USFN Home Home | Contact Us |  Site Map | Terms of Use | Privacy | 
USFN e-Update
   »  The NMSRD
   »  Desk Guides (State by State)
   »  Timelines Matrices (State-by-State)
   »  Video Training Program
   »  A Living Quality Plan
   »  USFN Report
   »  USFN e-Update
   »  Resource Guide
   »  Advertising
   »  USFN Editorial Calendar

USFN 25th Anniversary

Search             Print this page     Email a friend

Eviction after a Foreclosure Sale in Texas

by Peggy Heller
Barrett Burke Wilson Castle Daffin & Frappier, L.L.P. — USFN Member (TX)

In Texas, if a property is occupied after a nonjudicial foreclosure sale, the lender may remove the occupant and his personal property by means of a writ of possession. Chapter 24 of the Texas Property Code and the deed of trust set forth the authority and requirements for an eviction lawsuit, commonly referred to as a “forcible detainer” or “FED.” In this state, a justice court has exclusive jurisdiction to hear an FED. A justice court is considered a grassroots or people’s court. Participants are not required to have legal counsel, and the judge does not have to be a lawyer.


After the Notice

After giving the occupants notice to vacate, a lender must file a sworn written complaint in the neighboring justice court. Justice courts are supposed to set FED hearings quickly, but are often unable or unwilling to do so. After the court grants judgment, it can issue a writ of possession after the expiration of five days. The constable or sheriff posts a 24-hour warning at the property. If the occupant does not vacate the property after the 24 hours, the constable or sheriff enters the property and removes the occupant and his belongings. The constable puts the belongings on the curb or, in some counties, the lender arranges for a moving company to put the personal property into storage.


Right to Appeal

An occupant has the right to appeal an eviction judgment from the justice court to the county court at law. Most justice court judges freely allow occupants to appeal to a higher court, thus creating additional expense for the lender and further delaying it from taking possession of the property. Perfection of an appeal to the county court cancels the justice court’s eviction judgment. This means that the lender must conduct a new trial and re-prove its entire case. Most Texas county courts are so busy that eviction appeal trials are delayed for months or are not set for trial without aggressive action by the lender. As in the justice court, after the county court grants judgment for possession, a writ of possession can issue after five full days.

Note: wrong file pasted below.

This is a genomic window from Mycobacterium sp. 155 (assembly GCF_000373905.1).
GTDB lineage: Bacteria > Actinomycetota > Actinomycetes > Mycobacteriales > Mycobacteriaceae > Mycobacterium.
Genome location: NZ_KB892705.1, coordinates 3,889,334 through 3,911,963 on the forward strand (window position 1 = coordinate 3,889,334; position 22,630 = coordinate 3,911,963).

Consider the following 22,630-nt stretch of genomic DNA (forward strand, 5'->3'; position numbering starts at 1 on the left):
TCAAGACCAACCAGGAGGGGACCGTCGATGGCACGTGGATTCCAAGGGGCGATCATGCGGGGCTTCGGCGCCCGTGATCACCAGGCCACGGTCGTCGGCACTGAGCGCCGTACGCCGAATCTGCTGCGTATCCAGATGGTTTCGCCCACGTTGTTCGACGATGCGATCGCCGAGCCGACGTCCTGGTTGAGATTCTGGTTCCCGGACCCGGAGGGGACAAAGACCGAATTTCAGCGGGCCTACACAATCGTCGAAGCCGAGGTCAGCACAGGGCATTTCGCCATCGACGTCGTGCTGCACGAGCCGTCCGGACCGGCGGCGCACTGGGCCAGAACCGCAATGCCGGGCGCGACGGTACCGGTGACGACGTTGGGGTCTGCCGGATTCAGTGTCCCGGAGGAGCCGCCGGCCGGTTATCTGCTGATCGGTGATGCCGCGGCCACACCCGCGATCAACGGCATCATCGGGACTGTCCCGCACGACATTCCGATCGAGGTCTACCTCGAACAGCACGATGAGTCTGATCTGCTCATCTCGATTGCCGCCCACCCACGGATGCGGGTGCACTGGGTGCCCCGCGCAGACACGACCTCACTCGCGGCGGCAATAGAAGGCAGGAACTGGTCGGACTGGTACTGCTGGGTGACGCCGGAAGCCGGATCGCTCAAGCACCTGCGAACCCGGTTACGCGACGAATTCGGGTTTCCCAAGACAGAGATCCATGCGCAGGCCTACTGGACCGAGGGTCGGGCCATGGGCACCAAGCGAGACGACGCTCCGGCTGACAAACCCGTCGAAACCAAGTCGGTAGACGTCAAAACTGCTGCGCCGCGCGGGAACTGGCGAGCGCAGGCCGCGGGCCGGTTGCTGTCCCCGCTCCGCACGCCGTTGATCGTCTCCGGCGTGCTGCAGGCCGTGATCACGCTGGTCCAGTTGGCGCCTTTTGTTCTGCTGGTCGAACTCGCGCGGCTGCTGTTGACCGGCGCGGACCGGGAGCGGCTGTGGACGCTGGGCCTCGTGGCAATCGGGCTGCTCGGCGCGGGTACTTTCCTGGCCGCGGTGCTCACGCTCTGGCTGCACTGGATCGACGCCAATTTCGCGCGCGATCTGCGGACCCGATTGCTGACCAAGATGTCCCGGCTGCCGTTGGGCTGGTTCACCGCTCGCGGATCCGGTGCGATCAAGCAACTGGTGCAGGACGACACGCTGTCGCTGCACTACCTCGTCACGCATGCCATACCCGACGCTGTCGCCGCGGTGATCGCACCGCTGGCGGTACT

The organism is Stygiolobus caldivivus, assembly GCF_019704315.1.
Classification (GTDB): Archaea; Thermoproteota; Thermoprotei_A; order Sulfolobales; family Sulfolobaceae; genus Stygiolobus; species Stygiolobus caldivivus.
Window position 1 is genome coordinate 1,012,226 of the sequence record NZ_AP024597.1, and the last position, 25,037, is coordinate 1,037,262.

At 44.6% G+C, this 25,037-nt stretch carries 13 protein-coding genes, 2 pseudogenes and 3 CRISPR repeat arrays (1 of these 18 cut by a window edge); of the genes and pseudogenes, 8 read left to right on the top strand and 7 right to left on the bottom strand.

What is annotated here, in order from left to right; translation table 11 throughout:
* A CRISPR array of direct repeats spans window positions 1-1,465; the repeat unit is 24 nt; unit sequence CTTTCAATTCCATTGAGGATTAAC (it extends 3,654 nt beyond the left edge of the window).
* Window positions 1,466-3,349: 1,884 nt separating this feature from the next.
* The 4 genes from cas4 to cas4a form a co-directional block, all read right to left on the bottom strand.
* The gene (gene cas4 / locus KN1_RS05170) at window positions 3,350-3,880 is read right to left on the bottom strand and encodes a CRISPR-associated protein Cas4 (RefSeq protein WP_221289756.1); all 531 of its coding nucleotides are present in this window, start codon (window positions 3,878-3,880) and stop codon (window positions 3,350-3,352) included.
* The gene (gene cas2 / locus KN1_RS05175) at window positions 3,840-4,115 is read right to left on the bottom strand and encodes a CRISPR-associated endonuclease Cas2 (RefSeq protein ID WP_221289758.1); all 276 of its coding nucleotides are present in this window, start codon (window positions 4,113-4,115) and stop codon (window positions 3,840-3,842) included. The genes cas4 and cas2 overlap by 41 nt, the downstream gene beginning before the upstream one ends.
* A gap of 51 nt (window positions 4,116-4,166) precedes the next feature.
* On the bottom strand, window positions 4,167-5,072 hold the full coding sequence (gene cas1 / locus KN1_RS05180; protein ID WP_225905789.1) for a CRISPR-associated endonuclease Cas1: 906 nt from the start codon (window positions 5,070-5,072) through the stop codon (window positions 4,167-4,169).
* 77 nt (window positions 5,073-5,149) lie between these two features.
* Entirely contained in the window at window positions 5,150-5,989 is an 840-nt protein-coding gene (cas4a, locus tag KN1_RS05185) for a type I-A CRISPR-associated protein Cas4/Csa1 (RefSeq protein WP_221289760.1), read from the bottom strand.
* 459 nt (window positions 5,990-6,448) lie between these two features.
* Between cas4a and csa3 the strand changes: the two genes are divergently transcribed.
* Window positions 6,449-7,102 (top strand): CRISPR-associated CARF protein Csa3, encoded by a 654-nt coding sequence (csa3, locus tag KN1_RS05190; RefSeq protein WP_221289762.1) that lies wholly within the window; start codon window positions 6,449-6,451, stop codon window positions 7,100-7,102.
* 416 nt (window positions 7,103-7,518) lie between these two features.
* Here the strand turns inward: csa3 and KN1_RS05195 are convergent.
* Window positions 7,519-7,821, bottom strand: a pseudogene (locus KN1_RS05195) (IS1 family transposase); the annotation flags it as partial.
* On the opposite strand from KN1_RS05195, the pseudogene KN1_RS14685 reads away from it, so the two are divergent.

Personal Property

Another typical problem after a foreclosure sale involves personal property left on the premises. Even where the utilities have been turned off, the grass is two feet high, and several neighbors report that the occupants have moved, a house is not deemed vacant if personal property remains on the premises. Sometimes, due to divorce, sickness, or job change, occupants slowly remove their belongings, perhaps only on weekends over a period of several months. If a lender changes locks or takes possession of the property without a writ of possession, it may be liable for damages for removal or destruction of personal property, and anything else that might occur because of a wrongful eviction. When personal property is involved, the safest route is to allow an occupant access to the property until the court grants a judgment and the constable executes the writ.


© Copyright 2005 USFN. All rights reserved.

Nov/Dec e-Update


625 The City Drive, Suite 310, Orange, CA 92868.
P (800) 635-6128 or (714) 838-7167  ·  F (714) 573-2650  ·  E
Copyright © 2000- by USFN. All rights reserved.